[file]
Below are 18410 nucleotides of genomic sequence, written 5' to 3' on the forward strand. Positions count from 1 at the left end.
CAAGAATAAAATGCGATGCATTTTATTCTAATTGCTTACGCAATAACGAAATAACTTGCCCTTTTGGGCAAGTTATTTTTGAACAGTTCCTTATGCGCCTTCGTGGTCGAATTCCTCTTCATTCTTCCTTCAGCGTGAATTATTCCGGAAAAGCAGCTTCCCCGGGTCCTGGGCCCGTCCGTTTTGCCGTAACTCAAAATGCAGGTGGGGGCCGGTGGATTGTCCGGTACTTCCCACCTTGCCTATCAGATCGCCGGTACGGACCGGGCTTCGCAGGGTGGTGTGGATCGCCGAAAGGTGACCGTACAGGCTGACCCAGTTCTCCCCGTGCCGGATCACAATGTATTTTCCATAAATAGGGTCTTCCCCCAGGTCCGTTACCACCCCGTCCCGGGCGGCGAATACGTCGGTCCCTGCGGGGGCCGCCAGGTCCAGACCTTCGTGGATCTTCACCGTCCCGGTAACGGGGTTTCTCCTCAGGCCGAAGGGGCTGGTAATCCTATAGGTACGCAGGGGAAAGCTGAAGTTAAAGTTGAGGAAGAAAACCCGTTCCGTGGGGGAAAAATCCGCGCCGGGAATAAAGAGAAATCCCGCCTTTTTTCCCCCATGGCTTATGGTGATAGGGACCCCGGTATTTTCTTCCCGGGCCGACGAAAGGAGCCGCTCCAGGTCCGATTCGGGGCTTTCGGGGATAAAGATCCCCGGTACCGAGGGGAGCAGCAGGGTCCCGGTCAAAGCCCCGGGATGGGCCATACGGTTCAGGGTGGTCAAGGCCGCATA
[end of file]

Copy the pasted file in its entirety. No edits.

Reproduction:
Below are 18410 nucleotides of genomic sequence, written 5' to 3' on the forward strand. Positions count from 1 at the left end.
CAAGAATAAAATGCGATGCATTTTATTCTAATTGCTTACGCAATAACGAAATAACTTGCCCTTTTGGGCAAGTTATTTTTGAACAGTTCCTTATGCGCCTTCGTGGTCGAATTCCTCTTCATTCTTCCTTCAGCGTGAATTATTCCGGAAAAGCAGCTTCCCCGGGTCCTGGGCCCGTCCGTTTTGCCGTAACTCAAAATGCAGGTGGGGGCCGGTGGATTGTCCGGTACTTCCCACCTTGCCTATCAGATCGCCGGTACGGACCGGGCTTCGCAGGGTGGTGTGGATCGCCGAAAGGTGACCGTACAGGCTGACCCAGTTCTCCCCGTGCCGGATCACAATGTATTTTCCATAAATAGGGTCTTCCCCCAGGTCCGTTACCACCCCGTCCCGGGCGGCGAATACGTCGGTCCCTGCGGGGGCCGCCAGGTCCAGACCTTCGTGGATCTTCACCGTCCCGGTAACGGGGTTTCTCCTCAGGCCGAAGGGGCTGGTAATCCTATAGGTACGCAGGGGAAAGCTGAAGTTAAAGTTGAGGAAGAAAACCCGTTCCGTGGGGGAAAAATCCGCGCCGGGAATAAAGAGAAATCCCGCCTTTTTTCCCCCATGGCTTATGGTGATAGGGACCCCGGTATTTTCTTCCCGGGCCGACGAAAGGAGCCGCTCCAGGTCCGATTCGGGGCTTTCGGGGATAAAGATCCCCGGTACCGAGGGGAGCAGCAGGGTCCCGGTCAAAGCCCCGGGATGGGCCATACGGTTCAGGGTGGTCAAGGCCGCATA